After a five-month lockout that shortened the preseason to two games, the 66-game NBA season starts on Sunday with a slate of five games, featuring the Chicago Bulls against the L.A. Lakers in a 4:00 p.m. Chicago time contest at the Staples Center on ABC.
Then, the Bulls will visit the Golden State Warriors on Monday, the Sacramento Kings on Thursday and return to the Staples Center on Friday for a tilt against former Bulls coach Vinny Del Negro and the new-look Clippers.
Despite the fact that the Lakers will be without Andrew Bynum, whom the NBA suspended for the first four games of the season, Bulls coach Tom Thibodeau did his best to explain to reporters after Saturday's practice that his team's Christmas Day opponent -- which also recently traded Lamar Odom for a trade exception, as well as a protected first-round pick -- is still one of the best squads in the league. The hope for Bulls fans is that Thibodeau's mantra -- essentially, that each team in the league is a title contender -- is as effective as it was a season ago.
"The Lakers are a championship-caliber team," the reigning Coach of the Year said. "They've got a lot of experience. You have Kobe [Bryant] and [Pau] Gasol and [Derek] Fisher, who've been through all kinds of different situations. Those three provide great veteran leaderships for that team.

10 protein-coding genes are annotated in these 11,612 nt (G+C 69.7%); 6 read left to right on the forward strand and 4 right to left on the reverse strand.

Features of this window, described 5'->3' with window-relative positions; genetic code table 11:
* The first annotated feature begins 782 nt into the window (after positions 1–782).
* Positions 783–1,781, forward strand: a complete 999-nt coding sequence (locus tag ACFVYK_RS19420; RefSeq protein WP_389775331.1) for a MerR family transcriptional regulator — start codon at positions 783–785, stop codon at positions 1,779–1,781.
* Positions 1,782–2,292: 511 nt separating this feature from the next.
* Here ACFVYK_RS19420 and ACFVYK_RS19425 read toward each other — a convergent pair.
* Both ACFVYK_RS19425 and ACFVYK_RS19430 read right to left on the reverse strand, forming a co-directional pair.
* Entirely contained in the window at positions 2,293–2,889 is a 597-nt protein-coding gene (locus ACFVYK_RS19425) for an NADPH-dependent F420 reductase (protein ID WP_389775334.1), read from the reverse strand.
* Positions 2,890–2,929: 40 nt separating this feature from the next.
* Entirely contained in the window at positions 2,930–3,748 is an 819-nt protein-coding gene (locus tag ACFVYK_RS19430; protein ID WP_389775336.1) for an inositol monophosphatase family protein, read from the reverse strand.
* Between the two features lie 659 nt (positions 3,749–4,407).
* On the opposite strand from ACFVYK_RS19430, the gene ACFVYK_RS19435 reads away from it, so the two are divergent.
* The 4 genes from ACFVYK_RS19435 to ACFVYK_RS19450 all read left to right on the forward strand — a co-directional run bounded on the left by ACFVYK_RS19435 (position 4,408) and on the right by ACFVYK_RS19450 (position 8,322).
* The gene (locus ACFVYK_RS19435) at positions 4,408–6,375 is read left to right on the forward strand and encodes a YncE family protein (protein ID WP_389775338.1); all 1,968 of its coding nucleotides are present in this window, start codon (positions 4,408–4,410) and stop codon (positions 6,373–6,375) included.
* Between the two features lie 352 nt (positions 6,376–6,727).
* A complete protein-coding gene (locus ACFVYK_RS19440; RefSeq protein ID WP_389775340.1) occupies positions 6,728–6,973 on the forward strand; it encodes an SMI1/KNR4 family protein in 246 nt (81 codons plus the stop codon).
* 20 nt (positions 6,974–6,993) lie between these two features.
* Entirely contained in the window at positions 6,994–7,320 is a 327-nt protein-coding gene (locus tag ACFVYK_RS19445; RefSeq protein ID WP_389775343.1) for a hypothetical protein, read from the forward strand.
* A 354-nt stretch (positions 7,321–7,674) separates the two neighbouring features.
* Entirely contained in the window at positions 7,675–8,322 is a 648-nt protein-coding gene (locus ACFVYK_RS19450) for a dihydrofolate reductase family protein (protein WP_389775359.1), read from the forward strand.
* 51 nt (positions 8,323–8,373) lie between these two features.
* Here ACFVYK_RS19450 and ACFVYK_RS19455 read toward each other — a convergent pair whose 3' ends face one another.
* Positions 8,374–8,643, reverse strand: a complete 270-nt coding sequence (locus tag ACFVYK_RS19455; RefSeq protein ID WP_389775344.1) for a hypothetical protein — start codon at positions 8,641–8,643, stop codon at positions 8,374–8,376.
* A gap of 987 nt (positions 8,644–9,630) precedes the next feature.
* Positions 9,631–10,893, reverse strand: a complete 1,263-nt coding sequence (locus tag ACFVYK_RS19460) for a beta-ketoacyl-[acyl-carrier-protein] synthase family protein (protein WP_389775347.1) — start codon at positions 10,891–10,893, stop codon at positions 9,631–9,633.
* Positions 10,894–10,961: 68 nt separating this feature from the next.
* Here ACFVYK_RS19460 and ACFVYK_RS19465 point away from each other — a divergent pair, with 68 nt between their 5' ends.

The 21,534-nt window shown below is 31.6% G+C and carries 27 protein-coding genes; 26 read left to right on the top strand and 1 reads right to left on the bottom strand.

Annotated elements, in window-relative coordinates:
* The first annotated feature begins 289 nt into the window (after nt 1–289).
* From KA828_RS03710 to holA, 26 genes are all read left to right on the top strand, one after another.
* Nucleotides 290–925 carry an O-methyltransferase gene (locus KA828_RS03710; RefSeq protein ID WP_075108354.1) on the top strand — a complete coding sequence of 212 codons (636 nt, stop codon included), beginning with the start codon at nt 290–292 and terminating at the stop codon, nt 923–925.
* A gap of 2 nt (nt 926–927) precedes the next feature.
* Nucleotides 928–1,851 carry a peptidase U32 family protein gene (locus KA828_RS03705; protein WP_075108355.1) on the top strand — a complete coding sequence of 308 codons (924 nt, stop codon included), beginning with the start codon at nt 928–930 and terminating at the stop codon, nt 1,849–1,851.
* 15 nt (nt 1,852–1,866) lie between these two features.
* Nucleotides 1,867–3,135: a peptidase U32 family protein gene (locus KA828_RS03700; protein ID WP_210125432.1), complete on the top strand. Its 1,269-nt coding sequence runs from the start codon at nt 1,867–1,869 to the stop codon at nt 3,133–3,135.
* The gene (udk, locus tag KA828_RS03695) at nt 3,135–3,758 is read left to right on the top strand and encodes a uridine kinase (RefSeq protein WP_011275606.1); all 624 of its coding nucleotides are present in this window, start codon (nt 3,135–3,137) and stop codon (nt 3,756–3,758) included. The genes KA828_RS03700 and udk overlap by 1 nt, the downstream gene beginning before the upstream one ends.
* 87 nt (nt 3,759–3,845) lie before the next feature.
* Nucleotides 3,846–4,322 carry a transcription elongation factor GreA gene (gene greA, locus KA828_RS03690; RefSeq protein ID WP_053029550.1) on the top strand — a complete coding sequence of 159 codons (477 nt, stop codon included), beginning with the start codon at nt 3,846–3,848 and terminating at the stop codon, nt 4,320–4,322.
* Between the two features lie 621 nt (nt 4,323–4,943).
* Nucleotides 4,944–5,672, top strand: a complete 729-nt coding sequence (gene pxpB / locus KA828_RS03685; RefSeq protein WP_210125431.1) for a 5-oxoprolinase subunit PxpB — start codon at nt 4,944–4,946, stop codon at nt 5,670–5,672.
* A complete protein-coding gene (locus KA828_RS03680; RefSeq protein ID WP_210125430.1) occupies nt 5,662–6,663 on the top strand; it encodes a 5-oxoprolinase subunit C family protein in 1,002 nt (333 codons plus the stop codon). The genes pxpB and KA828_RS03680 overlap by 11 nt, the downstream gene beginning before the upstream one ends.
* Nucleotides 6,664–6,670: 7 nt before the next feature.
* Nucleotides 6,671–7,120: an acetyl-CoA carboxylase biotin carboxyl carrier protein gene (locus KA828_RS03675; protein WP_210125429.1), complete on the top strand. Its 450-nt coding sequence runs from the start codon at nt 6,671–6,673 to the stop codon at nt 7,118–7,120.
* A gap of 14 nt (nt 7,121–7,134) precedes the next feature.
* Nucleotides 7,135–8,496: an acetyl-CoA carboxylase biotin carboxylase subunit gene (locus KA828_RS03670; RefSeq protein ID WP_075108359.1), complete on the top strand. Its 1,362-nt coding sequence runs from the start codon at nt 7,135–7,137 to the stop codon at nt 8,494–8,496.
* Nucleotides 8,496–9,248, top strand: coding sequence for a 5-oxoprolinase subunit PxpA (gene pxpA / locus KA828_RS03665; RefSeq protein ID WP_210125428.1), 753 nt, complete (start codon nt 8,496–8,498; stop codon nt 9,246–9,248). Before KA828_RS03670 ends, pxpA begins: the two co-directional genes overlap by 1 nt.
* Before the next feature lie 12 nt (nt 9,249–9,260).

"The strengths of the club are still the same. You have Kobe off the dribble; Gasol in the post, experienced guys who can knock down threes in Fisher and [Steve] Blake; adding a guy like [Troy] Murphy and [Josh] McRoberts, who's is very athletic. [Devin] Ebanks is a young player that has a bright future. And, of course, [Ron] Artest is Artest -- or [Metta] World Peace, I'm sorry. World is a fiece competitor and he brings a lot of experience. This is a team with a lot of weapons and they've been down this road before, where they've had guys out ... and they have the ability to step up. So it's a team that has depth and we have to be ready."
Yes, Bulls basketball is back.
Here's a look at what Bulls fans should watch for on Sunday in the team's season opener against the Lakers.
1. Two-guard battle that began in Philadelphia: Rip Hamilton and Kobe Bryant go way back. Both shooting guards are good friends and played on the same Philadelphia-area AAU team in 1995. Since Hamilton entered the NBA in 1999, Bryant has gotten the better of him in their teams' regular-season matchups -- the former is 10-8 against the latter. However, the Detroit Pistons defeated the Lakers in the 2004 NBA Finals as Hamilton averaged a team-high 21.4 points per game.
"It's fun," Hamilton told the assembled media on Friday. "We have known each other since we were 16 and are good friends. And we still get to compete against each other. ... You just try to make it tough for him at both ends. Just as hard as you have to guard him, you have to force him to guard you also."